Is there a relation between a solution of Eikonal equation and curvature?

Imagine someone hands you a local solution $\phi$ of Eikonal equation, $\left\| \nabla \phi \right\|_g = 1$, on Riemannian manifold $(M,g)$. Can you say me something about the curvature?

A more precise formulation:

Let $(M,g)$ be a two dimensional Riemannian manifold. Let $p\in M$ be a point and $v\in T_pM$ a direction at $p$. Now assume that we have a neighborhood $U$ of the point $p$, a geodesic $\gamma\subset U$ going through the point $p$ in the direction $v$ and a smooth solution $\phi$ to Eikonal equation, $\left\| \nabla \phi \right\|_g = 1$, on $U$ satisfying $\phi(x) = 0$ for $x \in \gamma$. Can we say something about the Riemann curvature tensor?

Few observations:

Denote $u = \nabla \phi$. Then we know that $u \cdot v = 0$. Also by taking derivative of Eikonal equation we get $$ \nabla^2 \phi \cdot \nabla \phi = 0. $$ The second derivative of $\phi$ has the following general form $$\nabla^2 \phi = a u\otimes u + b v \otimes v + \frac{c}{2}(u\otimes v + v \otimes u)$$ where $a,b,c$ are some scalars. Combining $\nabla^2 \phi \cdot \nabla \phi = 0$ and $u \cdot v = 0$ we deduce that $a=c=0$.

What can be say about $b$? Isn't it by any chance the Gaussian curvature?

Flat case: When the manifold is just $\mathbb{R}^2$ then the geodesics are just straight lines and the solution $\phi$ is just a affine function which has zero second derivatives.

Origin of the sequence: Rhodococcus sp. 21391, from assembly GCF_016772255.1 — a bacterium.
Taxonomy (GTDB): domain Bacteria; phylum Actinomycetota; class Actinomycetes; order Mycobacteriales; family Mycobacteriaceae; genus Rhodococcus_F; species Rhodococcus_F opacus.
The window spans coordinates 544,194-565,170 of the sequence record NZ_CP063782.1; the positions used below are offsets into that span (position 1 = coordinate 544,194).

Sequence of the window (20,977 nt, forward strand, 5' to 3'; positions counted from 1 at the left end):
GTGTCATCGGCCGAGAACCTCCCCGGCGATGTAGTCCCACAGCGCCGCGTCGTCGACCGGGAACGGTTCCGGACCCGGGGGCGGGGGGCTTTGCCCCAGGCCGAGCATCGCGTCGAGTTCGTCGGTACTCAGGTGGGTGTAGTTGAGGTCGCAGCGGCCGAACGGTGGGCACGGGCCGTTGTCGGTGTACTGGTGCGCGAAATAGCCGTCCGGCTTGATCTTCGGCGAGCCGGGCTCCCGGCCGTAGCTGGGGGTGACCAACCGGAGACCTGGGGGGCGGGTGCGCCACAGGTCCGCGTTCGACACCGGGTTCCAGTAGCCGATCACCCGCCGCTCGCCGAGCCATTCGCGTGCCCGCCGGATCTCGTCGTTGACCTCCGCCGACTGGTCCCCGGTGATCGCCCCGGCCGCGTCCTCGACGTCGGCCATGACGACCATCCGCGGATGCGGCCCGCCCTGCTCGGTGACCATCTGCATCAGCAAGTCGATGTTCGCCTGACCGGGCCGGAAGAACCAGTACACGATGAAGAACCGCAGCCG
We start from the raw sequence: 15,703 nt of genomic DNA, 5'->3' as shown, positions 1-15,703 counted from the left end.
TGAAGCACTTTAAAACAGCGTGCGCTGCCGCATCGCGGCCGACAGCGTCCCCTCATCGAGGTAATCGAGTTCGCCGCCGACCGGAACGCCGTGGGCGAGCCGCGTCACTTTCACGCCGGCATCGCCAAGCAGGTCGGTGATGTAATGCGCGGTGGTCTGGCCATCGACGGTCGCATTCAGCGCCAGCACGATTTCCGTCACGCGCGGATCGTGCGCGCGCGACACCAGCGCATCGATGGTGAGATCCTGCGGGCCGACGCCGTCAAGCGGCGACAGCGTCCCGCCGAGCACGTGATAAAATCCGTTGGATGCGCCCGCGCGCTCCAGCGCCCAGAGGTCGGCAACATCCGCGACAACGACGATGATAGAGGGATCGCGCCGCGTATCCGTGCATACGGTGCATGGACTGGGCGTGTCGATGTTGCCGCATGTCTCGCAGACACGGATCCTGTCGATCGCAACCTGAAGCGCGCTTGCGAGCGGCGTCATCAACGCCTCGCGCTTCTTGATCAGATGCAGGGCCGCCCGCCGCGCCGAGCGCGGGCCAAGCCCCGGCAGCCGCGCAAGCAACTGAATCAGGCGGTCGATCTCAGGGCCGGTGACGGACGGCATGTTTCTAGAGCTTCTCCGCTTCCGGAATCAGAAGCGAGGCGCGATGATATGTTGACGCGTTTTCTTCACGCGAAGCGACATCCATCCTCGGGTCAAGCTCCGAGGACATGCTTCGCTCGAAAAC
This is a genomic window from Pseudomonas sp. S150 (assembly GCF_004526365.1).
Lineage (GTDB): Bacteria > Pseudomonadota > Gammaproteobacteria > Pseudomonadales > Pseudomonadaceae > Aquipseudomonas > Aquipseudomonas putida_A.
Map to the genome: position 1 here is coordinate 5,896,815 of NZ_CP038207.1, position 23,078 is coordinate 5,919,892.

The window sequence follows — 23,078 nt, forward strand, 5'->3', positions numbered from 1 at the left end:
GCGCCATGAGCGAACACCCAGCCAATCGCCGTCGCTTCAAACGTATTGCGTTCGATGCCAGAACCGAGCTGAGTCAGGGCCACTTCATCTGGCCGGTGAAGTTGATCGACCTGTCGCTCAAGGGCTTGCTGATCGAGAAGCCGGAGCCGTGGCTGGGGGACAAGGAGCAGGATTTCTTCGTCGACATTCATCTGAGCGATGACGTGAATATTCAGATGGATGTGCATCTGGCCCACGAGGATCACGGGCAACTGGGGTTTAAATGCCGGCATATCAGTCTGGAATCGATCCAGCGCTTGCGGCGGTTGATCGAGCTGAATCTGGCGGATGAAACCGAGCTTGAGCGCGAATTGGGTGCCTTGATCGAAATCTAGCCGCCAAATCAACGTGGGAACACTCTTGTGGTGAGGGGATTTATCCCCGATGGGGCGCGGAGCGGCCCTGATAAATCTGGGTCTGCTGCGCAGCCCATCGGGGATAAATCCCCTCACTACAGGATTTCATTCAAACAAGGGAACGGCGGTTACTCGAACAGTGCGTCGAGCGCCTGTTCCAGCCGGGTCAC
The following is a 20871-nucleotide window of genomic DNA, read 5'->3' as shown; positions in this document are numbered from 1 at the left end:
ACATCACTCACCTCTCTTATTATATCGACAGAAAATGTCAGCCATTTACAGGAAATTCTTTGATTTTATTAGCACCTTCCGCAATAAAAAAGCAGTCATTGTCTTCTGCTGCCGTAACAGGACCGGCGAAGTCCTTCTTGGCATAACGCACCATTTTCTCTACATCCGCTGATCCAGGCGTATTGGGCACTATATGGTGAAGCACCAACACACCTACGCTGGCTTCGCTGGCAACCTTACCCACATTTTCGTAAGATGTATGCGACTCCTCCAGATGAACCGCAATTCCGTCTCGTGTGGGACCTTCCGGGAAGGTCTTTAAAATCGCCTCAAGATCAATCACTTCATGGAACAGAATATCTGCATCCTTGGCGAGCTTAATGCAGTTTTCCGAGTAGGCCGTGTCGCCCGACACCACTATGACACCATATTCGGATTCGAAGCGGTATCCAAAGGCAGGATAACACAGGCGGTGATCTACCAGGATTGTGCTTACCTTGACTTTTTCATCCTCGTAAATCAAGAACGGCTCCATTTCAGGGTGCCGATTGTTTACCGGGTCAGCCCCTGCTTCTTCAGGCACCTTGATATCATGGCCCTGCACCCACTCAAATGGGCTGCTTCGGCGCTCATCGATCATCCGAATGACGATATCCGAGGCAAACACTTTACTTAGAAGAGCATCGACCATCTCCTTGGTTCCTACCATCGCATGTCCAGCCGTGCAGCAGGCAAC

Additional question: Can you generalize the question for manifolds with arbitrary dimension? The problem is I do not know how to set up the boundary condition of the Eikonal equation.


If $c$ is a geodesic of finite length, define $$X:=\{ \exp_{c(t)}\ \epsilon x(t)||t|\leq \epsilon_2\}$$ where $x$ is a unit parallel vector field along $c$ and $g(c'(t),x(t))=0$. Then define $$ f(p)={\rm dist}\ (X,p)-\epsilon $$

Then $f|c=0$ and $|\nabla f|=1$ And since geodesic $c$ in smooth manifold is smooth, so $X,\ f$ are smooth. Hence we do not know curvature.

(reference : https://mathoverflow.net/questions/283467/tubular-neighborhoods-of-embedded-manifolds )

[Add] high dimension : If $U_\epsilon (c)$ is $\epsilon$-tubular neighborhood, then define smooth curve $\alpha$ in the boundary s.t. $\exp_{c(t)}\ \epsilon v(t)=\alpha(t)$ where $|v(t)|=\epsilon$.

So define $f(p)={\rm dist}\ (p,\alpha)-\epsilon$ so that it is a solution.

[Add2 - dimension 2 ] Consider a variation $F(t,s)=\exp_{c(t)}\ s \nabla f(c(t))$ Since $F_s(t,0)$ is a parallel along unit speed geodesic $c$, then \begin{align*} R(c',\nabla f,\nabla f,c')&= (\nabla_t\nabla_s F_s-\nabla_s\nabla_t F_s,c') \\&= -(\nabla_s\nabla_t F_s,c') =-(\nabla_t F_s,F_t)_s+(\nabla_t F_s,\nabla_s F_t) \\&=-(\nabla_t F_s,F_t)_s\end{align*}

  • $\begingroup$ I see. You are right. $\endgroup$ – HK Lee Jun 15 '18 at 14:48
  • $\begingroup$ @Rahul Dont you get $f(x,y)=|y-\epsilon | -\epsilon$? And you do not have problem with differentiability on $x$ axis. But I still do not understand the conclusion "Hence we do not know curvature." $\endgroup$ – tom Jun 15 '18 at 19:26
  • $\begingroup$ Also you can obtain the solution in much more straight forward way. $f(p) = dist(c,p)$ on side of the geodesic and $f(p) = - dist(c,p)$ on the other side. Note that for this it is crucial that we are in 2d and we can talk about a side from a curve. $\endgroup$ – tom Jun 15 '18 at 19:30
  • $\begingroup$ I see that your example is straight forward. And when we construct $f$, the curvature is not related. $\endgroup$ – HK Lee Jun 15 '18 at 23:50
  • 1
    $\begingroup$ Ohh sorry, my question is not too clear in that regard. I'm suspecting that there might be a relation between second derivatives of $f$ and curvature. So is there one? $\endgroup$ – tom Jun 18 '18 at 23:16

Your Answer

By clicking “Post Your Answer”, you agree to our terms of service, privacy policy and cookie policy

Not the answer you're looking for? Browse other questions tagged or ask your own question.